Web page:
When I got the call two months ago to be your speaker, I decided to prepare with the same intensity many of you have devoted to an important term paper. So late last night, I began.
I drank two cans of Red Bull, snorted some Adderall, played a few hours of Call of Duty, and then opened my browser.
I think Wikipedia put it best when they said “Dartmouth College is a private Ivy League University in Hanover, New Hampshire, United States.”
Thank you and good luck.
To communicate with you students today, I have gone to great lengths to become well-versed in your unique linguistic patterns. In fact, just this morning I left Baker Berry with my tripee Barry to eat a Billy Bob at the Bema when my flitz to Francesca was Blitz jacked by some d-bag on his FSP.
Yes, I’ve done my research. This college was named after the Second Earl of Dartmouth, a good friend of the Third Earl of UC Santa Cruz and the Duke of the Barbizon School of Beauty.
Your school motto is “Vox clamantis in deserto,” which means “Voice crying out in the wilderness.”
This is easily the most pathetic school motto I have ever heard.
Apparently, it narrowly beat out “Silently Weeping in Thick Shrub” and “Whimpering in Moist Leaves without Pants.”
Your school color is green, and this color was chosen by Frederick Mather in 1867 because, and this is true– I looked it up — it was the only color that had not been taken already.” I cannot remember hearing anything so sad.
Dartmouth, you have an inferiority complex, and you should not. You have graduated more great fictitious Americans than any other college. Meredith Grey of Grey’s Anatomy. Pete Campbell from Mad Men. Michael Corleone from The Godfather.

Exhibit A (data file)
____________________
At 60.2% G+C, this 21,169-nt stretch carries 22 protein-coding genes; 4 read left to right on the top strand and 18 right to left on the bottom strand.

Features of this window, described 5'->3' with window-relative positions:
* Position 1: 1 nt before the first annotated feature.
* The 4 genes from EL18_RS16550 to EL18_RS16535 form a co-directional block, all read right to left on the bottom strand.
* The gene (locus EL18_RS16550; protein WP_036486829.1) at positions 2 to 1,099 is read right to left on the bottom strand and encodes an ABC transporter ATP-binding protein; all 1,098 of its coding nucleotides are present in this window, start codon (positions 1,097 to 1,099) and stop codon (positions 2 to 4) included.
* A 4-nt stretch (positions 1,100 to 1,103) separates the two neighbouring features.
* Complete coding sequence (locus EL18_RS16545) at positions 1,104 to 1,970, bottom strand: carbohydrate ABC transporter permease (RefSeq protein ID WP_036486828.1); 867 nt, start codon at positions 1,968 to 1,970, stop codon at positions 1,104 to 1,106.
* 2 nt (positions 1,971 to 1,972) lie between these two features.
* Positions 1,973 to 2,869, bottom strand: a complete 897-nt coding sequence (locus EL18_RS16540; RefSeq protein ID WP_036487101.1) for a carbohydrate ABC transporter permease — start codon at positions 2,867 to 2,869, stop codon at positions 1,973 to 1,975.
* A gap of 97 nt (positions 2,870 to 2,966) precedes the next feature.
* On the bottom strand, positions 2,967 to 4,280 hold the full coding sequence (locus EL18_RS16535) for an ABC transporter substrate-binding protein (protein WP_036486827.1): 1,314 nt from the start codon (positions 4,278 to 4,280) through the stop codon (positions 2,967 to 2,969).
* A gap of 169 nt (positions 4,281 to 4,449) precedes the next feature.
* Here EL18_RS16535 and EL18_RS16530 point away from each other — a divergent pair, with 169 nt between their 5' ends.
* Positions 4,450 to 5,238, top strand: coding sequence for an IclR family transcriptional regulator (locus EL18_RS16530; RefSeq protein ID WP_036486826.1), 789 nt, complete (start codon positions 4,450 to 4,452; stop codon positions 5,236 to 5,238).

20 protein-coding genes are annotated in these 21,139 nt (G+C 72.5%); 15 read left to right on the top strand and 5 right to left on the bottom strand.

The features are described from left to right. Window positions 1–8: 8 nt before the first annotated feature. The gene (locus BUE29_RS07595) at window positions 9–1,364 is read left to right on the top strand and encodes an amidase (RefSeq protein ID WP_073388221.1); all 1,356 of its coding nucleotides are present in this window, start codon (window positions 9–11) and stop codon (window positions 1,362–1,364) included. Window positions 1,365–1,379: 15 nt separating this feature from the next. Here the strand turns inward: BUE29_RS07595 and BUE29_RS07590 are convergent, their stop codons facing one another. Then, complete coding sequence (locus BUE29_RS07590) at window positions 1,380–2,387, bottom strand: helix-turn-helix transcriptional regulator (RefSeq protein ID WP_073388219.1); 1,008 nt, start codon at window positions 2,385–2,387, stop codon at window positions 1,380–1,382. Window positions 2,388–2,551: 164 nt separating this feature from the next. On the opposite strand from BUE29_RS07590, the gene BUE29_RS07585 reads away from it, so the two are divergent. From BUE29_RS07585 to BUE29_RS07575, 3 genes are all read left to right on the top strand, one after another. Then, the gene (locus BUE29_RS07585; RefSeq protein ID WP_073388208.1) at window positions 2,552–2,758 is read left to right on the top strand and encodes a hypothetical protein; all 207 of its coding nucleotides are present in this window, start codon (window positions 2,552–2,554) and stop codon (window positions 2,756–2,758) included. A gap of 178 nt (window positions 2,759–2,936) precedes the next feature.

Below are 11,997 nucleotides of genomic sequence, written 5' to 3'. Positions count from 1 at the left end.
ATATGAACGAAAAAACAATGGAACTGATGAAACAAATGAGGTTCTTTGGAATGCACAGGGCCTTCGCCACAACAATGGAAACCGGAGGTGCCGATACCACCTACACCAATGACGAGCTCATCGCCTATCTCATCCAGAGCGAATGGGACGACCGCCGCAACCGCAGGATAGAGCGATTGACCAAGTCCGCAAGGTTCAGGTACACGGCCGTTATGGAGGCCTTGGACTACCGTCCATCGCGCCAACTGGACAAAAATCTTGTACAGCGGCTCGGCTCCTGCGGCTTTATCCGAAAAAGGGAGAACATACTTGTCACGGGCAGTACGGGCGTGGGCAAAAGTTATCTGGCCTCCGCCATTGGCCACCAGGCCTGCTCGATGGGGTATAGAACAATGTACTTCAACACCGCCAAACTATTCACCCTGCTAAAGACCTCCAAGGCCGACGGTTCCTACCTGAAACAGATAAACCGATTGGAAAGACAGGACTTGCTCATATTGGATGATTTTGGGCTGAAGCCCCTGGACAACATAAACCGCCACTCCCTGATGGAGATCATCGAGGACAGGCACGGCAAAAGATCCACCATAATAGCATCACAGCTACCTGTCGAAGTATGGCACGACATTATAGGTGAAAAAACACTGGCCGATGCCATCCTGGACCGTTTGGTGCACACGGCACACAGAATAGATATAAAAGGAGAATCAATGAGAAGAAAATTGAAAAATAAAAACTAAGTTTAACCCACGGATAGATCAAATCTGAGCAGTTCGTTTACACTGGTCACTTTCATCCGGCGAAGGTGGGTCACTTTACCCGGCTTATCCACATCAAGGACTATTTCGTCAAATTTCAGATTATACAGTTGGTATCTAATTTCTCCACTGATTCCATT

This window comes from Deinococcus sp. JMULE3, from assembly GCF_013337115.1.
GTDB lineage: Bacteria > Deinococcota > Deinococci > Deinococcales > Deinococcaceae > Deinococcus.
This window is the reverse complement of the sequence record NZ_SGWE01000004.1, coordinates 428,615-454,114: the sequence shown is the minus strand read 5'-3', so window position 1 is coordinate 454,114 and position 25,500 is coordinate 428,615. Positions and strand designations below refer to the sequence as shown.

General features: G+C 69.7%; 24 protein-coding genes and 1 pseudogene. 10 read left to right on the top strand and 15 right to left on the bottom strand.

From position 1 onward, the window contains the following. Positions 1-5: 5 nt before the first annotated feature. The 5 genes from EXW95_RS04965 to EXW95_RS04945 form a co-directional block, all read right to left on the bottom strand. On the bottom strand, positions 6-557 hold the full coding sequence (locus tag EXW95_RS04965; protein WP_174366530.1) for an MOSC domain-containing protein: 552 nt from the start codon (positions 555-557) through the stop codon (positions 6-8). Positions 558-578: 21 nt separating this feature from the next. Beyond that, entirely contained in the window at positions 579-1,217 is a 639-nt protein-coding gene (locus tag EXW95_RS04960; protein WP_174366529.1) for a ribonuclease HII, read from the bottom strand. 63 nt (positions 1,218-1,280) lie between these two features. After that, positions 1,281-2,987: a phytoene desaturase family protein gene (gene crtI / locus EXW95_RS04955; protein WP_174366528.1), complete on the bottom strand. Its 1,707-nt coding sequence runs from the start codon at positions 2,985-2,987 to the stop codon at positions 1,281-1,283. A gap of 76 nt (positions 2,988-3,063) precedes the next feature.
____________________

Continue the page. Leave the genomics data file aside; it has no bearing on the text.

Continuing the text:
In fact, I look forward to next years’ Valedictory Address by your esteemed classmate, Count Chocula. Of course, your greatest fictitious graduate is Treasury Secretary Timothy Geithner. Man, can you imagine if a real Treasury Secretary made those kinds of decisions? Ha ha ha ha ha ha ha ha ha ha ha.
Now I know what you’re going to say, Dartmouth, you’re going to say, well “We’ve got Dr. Seuss.” Well guess what, we’re all tired of hearing about Dr. Seuss.
Face it: The man rhymed fafloozle with saznoozle. In the literary community, that’s called cheating.
Your insecurity is so great, Dartmouth, that you don’t even think you deserve a real podium. I’m sorry. What the hell is this thing? It looks like you stole it from the set of Survivor: Nova Scotia.
Seriously, it looks like something a bear would use at an AA meeting.
No, Dartmouth, you must stand tall. Raise your heads high and feel proud. Because if Harvard, Yale, and Princeton are your self-involved, vain, name-dropping older brothers, you are the cool, sexually confident, lacrosse playing younger sibling who knows how to throw a party and looks good in a down vest.
Brown, of course, is your lesbian sister who never leaves her room. And Penn, Columbia, and Cornell — well, frankly, who gives a shit.
Yes, I’ve always had a special bond with this school. In fact, this is my second time coming here.
When I was 17 years old and touring colleges, way back in the fall of 1980, I came to Dartmouth. Dartmouth was a very different place back then. I made the trip up from Boston on a mule and, after asking the blacksmith in West Leb for directions, I came to this beautiful campus.
No dormitories had been built yet, so I stayed with a family of fur traders in White River Junction. It snowed heavily during my visit and I was trapped here for four months.